A group of Democratic state attorneys general cast themselves on Wednesday as the unsung heroes of their party’s fight against a lawless president intent on eroding civil rights, polluting the environment and — most recently — jeopardizing the health of voters and the sanctity of November’s election.

The AGs, including Maryland’s Brian E. Frosh (D), said if President Trump gets another four years, attacks on every aspect of American life will continue.

Their comments came during an hour-long virtual event, part of this week’s Democratic National Convention, co-hosted by the Democratic Attorneys General Association and the College Democrats of America.

“The fight against the Donald Trump administration has been going on for the past four years,” Frosh said. “And the attorneys general of Democratic states have done an outstanding job. We’ve achieved great success when we have stood up against the Trump administration’s illegal, unconstitutional policies.” 

Just this week the threat of state lawsuits against the United States Postal Service, combined with pressure from members of Congress and a public uproar, led agency officials to reverse policies that critics contended would have hampered vote-by-mail programs this fall.

The attorneys general — from Connecticut, Maryland, New York, Pennsylvania, Massachusetts and Vermont — urged the college students watching the discussion to register to vote, cast ballots, volunteer for former vice president Joe Biden in the presidential election and get their friends to do the same. 

“We’ll keep fighting [Trump], but we need the College Democrats — and everybody else in this country — to get us a new president,” Frosh said. 

One of Frosh’s most high-profile battles, a lawsuit claiming that Trump has used his position to funnel taxpayer dollars to his Washington, D.C., hotel, was never mentioned during the 65-minute session. The “emoluments” fight, in which he is partnered with D.C. Attorney General Karl Racine (D), continues to work its way through the courts. 

Frosh’s battles with Trump have generated friction with Gov. Lawrence J. Hogan Jr. (R).

In 2017, the General Assembly gave Frosh the power to sue the White House without Hogan’s approval. The move was described as the first expansion of Maryland AG’s power since 1864. 

The next year, Hogan cut five positions from Frosh’s staff, saying he was looking for savings and “efficiencies” in the budget. 

The governor’s then-spokesman, Douglass V. Mayer, said the attorney general misled the public when he said he could sue Trump without using state resources. “It’s always about politics with the attorney general, and that’s a shame,” Mayer told the Baltimore Sun. 

Wednesday’s panel featured several attorneys general who have become — if not household names — certainly high-profile figures for the fights they have engaged in.

New York AG Letitia A. “Tish” James recently filed a lawsuit seeking to dissolve the National Rifle Association, accusing the group’s top officials of using charitable donations to fund lavish lifestyles. She said the Trump years have been marked by “cruelty” and “chaos.”

Pennsylvania AG Josh Shapiro took on the sexual abuse scandal in the Catholic Church much more successfully than other states — including Maryland. He is currently leading efforts to go after what he called “wide-spread, brazen, rampant, illegal price-fixing” among generic drug manufacturers that collectively control 90% of the market.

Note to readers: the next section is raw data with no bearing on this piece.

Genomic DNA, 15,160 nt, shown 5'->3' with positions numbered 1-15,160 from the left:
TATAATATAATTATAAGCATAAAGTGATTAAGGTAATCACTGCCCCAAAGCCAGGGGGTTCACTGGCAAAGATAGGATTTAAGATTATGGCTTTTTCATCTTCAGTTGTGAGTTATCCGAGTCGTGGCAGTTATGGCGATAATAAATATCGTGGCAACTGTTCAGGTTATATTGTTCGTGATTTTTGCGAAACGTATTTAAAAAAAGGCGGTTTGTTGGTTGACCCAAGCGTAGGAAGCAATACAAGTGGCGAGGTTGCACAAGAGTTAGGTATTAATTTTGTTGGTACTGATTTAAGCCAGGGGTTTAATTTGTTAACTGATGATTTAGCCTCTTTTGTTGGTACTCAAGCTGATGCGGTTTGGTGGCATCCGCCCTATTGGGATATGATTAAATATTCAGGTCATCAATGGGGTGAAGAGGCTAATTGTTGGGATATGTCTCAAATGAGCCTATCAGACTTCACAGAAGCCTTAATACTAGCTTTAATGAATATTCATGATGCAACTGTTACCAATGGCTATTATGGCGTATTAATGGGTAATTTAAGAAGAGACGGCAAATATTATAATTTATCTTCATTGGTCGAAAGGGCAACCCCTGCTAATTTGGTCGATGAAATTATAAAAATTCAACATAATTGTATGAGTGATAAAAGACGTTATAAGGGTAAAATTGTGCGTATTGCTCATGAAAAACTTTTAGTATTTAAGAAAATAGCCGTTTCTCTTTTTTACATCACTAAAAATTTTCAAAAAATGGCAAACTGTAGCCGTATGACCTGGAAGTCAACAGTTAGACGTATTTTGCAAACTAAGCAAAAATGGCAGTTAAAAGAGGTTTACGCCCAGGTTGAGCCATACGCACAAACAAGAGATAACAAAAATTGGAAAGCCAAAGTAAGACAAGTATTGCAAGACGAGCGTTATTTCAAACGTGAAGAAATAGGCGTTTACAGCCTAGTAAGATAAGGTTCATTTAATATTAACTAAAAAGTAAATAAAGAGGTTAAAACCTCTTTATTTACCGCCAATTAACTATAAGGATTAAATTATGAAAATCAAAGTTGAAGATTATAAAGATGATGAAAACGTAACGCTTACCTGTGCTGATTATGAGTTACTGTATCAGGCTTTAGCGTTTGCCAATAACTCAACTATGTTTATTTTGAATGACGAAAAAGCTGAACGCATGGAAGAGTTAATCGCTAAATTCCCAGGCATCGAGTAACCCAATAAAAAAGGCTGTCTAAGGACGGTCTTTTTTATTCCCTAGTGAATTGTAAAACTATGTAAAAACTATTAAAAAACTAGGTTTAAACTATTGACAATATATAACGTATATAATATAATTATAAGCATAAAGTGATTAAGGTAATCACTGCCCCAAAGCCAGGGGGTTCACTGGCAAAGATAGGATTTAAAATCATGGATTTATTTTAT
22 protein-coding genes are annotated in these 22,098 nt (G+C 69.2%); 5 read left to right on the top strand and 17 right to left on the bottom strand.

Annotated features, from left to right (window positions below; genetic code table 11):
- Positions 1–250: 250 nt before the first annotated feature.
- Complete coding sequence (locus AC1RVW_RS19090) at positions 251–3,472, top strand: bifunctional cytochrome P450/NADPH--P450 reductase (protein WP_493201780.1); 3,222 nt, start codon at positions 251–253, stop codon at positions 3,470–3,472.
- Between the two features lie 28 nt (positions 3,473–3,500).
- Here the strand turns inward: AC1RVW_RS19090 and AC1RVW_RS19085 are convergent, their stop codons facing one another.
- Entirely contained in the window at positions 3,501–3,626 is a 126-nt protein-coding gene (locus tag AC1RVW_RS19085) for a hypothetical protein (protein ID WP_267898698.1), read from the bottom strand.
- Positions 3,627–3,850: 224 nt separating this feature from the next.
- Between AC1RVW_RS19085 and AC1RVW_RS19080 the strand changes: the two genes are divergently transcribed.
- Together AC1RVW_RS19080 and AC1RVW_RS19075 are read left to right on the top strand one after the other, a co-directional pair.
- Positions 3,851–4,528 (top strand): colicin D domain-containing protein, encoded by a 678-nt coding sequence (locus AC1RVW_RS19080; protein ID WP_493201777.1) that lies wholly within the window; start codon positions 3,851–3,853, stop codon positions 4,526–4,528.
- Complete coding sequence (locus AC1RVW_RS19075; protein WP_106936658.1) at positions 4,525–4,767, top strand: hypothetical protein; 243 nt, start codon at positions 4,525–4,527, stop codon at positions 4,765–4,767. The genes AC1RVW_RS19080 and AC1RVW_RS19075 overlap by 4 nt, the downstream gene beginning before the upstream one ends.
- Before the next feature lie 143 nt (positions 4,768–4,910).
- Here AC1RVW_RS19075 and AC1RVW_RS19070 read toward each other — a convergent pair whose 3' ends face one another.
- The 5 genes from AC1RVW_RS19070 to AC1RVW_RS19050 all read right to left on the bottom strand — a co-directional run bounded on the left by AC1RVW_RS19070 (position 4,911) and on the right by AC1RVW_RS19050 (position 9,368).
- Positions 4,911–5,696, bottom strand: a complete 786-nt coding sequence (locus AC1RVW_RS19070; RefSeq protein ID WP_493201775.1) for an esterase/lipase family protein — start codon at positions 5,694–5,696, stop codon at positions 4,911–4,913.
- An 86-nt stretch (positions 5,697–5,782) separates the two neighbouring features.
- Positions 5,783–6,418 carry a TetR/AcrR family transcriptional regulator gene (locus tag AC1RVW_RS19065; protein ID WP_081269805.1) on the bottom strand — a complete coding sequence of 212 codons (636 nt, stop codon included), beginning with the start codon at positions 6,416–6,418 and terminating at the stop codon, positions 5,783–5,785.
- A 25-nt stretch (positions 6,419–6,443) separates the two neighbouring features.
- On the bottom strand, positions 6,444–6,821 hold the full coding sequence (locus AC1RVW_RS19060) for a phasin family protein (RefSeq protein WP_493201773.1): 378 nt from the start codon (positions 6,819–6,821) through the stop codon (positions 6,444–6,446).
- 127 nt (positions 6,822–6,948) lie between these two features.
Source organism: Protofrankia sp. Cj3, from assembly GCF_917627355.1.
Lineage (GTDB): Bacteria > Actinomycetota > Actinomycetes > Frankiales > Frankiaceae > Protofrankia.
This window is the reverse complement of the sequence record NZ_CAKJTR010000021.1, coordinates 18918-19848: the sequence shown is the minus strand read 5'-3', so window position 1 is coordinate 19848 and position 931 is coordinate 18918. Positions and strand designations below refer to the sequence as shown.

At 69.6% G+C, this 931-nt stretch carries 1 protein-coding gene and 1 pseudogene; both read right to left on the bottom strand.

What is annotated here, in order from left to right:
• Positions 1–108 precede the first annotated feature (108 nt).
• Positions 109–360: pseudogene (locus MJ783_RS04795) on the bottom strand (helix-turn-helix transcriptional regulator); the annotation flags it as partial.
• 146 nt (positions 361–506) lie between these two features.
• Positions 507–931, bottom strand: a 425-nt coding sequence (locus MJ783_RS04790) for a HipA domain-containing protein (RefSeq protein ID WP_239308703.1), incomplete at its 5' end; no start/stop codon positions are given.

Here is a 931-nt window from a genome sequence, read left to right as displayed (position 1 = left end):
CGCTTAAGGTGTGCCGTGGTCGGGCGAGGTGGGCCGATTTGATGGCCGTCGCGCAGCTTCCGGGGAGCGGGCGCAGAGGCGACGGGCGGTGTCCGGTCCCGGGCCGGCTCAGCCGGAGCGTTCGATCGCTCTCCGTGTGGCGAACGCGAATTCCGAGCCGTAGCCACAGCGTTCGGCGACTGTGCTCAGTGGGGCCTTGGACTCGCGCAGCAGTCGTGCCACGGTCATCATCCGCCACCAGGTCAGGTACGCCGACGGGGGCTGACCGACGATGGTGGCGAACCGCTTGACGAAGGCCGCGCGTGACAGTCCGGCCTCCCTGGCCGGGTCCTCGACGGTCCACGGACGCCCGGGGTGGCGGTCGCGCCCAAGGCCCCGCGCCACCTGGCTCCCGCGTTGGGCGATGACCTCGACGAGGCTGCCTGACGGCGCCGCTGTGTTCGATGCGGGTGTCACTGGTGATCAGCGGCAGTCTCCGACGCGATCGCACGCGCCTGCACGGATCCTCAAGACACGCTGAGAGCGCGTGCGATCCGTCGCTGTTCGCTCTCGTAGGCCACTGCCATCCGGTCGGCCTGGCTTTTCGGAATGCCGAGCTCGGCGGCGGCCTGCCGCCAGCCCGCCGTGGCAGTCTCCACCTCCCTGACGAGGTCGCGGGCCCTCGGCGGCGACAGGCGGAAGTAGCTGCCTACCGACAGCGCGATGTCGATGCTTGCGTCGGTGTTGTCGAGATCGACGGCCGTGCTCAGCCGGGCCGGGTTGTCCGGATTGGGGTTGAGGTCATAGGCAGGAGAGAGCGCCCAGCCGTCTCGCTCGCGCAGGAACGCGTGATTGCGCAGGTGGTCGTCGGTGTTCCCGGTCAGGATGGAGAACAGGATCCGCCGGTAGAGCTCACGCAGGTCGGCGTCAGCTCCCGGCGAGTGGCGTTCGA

Despite the high-profile nature of many of their battles, Massachusetts AG Maura Healey said the public doesn’t fully appreciate their efforts, nor does her own party. “I don’t think that the Democratic Party has paid enough attention to state attorney generals. It’s a powerful group, OK?”

While state attorney general has always been a powerful job — and often, a formidable political stepping stone — the position became elevated during the Obama administration, when Republican attorneys general filed high-profile lawsuits against the Affordable Care Act and climate rules, among other initiatives.

At Wednesday’s forum, Connecticut Attorney General William Tong (D) noted with pride that Kamala D. Harris, the party’s vice presidential nominee, was the AG in California before becoming a senator.

“Being an AG puts you in the middle of every major battle, every major fight of consequence — choice, DACA, the Affordable Care Act,” he said.

Not all of Frosh’s battles have been against Trump.

He told students his office has had a long list of wins, many of them having nothing to do with the president:

  • He said his office “has recovered hundreds of millions of dollars for our state from Wall Street banks, payday lenders, tobacco companies, [and] polluters”
  • He said he has taken down “some of the most dangerous people in our state — human traffickers, gun runners, drug traffickers, payday lenders, etc.” 
  • Frosh said Maryland was the first state in the nation to issue guidelines prohibiting racial profiling by police 
  • He said his office fought money bail, a policy he said “keeps poor people locked up before they’ve been convicted”
  • Frosh said his investigators have forced unscrupulous nursing homes and “unlicensed, abusive” assisted living facilities to close

An environmental leader when he was in the state legislature, Frosh has fought to protect the Chesapeake Bay as well. 

In his closing remarks, the 73-year-old Montgomery County resident, now in his second term, quoted remarks that the late Robert F. Kennedy offered in the hours after the Rev. Martin Luther King Jr. was assassinated.

“What we need in the United States is not division,” he said. “What we need in the United States is not hatred. What we need in the United States is not violence or lawlessness. But love and wisdom, and compassion for one another, and a feeling of justice towards those who still suffer in our country.” 

By Bruce DePuyt